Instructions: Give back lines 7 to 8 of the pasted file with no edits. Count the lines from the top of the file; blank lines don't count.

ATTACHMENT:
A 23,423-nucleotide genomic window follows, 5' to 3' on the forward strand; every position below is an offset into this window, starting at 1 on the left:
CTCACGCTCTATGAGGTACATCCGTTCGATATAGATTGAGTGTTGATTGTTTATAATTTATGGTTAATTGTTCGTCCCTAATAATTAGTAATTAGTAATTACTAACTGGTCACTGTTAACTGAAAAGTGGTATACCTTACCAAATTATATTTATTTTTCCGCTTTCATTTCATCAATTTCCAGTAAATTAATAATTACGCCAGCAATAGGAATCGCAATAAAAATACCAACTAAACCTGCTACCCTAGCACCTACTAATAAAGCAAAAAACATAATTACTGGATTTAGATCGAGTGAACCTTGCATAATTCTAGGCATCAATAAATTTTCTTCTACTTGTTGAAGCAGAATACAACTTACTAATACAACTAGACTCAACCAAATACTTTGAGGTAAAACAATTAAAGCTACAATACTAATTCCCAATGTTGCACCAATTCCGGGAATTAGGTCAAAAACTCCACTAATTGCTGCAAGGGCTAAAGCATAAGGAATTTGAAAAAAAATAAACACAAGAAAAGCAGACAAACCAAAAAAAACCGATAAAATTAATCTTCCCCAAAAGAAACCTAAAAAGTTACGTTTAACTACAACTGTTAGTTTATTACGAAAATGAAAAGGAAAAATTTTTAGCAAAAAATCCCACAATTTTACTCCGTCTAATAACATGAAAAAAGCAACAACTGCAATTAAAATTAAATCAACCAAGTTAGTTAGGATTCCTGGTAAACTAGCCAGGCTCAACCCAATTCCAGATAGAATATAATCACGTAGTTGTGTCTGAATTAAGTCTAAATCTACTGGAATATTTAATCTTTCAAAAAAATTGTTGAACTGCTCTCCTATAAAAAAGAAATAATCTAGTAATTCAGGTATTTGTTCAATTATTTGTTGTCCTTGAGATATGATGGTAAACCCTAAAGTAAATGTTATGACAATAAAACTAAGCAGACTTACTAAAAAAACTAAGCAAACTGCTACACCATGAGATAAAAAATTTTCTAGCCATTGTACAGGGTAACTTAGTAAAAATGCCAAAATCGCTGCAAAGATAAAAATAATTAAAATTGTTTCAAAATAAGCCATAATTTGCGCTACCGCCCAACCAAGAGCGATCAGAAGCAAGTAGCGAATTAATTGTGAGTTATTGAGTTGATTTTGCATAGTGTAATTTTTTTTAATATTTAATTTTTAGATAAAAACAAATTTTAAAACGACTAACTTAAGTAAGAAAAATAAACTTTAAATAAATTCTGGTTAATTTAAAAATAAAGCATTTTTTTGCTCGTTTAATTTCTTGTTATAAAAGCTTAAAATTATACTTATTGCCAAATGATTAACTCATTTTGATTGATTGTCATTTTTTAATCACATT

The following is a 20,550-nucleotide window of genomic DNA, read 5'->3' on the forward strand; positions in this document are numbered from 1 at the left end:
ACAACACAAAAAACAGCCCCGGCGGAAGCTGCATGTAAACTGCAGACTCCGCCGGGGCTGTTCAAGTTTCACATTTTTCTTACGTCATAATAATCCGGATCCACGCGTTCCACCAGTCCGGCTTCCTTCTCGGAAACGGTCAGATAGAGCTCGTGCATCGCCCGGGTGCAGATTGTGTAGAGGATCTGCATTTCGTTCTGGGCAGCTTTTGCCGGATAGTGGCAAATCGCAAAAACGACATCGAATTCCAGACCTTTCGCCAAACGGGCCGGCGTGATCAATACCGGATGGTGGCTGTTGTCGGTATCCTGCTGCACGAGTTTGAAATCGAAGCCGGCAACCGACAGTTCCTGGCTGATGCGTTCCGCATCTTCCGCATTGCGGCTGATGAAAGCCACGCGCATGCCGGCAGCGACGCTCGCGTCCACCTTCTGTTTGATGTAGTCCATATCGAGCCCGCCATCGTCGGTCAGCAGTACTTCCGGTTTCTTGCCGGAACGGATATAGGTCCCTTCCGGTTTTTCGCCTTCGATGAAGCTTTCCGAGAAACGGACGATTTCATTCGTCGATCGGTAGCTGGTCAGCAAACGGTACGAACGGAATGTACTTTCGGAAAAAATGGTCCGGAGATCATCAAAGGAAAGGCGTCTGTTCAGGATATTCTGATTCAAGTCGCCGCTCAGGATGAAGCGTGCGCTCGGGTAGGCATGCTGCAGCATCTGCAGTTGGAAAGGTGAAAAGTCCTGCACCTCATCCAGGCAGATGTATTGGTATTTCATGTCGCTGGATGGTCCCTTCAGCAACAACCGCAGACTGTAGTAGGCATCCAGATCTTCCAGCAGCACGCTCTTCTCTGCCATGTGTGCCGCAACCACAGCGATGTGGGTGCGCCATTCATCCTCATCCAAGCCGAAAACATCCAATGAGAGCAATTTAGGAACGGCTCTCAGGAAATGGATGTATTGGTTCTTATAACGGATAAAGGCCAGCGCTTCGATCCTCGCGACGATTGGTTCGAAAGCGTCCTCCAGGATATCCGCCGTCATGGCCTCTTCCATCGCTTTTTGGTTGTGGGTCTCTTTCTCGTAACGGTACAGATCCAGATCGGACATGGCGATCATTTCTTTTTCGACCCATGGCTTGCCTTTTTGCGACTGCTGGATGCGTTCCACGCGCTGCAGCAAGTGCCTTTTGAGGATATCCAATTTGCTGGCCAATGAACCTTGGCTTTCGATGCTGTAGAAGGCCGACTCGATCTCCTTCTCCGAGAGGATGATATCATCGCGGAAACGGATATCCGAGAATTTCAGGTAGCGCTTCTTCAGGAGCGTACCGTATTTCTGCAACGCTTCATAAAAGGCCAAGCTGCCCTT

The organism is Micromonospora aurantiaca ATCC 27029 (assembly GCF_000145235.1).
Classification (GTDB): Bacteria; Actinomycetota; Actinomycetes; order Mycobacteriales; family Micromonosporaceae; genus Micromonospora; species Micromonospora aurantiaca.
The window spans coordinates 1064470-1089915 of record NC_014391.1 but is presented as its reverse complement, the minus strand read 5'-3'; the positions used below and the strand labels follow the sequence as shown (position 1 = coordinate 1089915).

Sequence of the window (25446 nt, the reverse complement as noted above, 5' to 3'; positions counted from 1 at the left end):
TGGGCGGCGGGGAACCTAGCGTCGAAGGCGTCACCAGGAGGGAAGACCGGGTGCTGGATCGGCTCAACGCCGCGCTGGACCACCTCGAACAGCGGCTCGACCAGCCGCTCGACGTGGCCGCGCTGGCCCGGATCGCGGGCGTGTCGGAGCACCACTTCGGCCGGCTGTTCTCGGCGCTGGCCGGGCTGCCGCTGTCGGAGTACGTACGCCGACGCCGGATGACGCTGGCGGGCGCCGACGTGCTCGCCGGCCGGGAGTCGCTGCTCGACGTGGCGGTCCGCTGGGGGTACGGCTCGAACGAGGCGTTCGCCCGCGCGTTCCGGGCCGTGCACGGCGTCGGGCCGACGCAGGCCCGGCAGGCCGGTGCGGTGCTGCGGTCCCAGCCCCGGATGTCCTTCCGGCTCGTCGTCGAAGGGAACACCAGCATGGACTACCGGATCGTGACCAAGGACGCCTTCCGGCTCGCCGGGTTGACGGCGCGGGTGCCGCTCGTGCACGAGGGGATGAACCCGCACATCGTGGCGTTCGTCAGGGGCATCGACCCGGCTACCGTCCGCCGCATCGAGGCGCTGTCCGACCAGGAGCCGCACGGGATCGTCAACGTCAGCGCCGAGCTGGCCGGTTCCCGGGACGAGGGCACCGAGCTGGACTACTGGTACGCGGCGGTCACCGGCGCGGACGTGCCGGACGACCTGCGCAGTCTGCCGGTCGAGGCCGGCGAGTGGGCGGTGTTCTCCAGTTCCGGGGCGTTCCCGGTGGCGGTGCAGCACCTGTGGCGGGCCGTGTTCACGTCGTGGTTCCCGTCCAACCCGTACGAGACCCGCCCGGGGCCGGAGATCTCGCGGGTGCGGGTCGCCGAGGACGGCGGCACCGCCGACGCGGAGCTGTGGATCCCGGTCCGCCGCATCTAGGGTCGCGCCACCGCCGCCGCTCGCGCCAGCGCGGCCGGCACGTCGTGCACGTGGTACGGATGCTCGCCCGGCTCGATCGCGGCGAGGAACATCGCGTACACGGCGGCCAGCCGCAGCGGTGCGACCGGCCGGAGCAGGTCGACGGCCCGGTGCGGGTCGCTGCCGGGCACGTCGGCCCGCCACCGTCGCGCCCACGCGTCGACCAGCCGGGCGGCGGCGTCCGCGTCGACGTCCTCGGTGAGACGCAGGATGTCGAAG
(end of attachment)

The window spans coordinates 1064470-1089915 of record NC_014391.1 but is presented as its reverse complement, the minus strand read 5'-3'; the positions used below and the strand labels follow the sequence as shown (position 1 = coordinate 1089915).

Sequence of the window (25446 nt, the reverse complement as noted above, 5' to 3'; positions counted from 1 at the left end):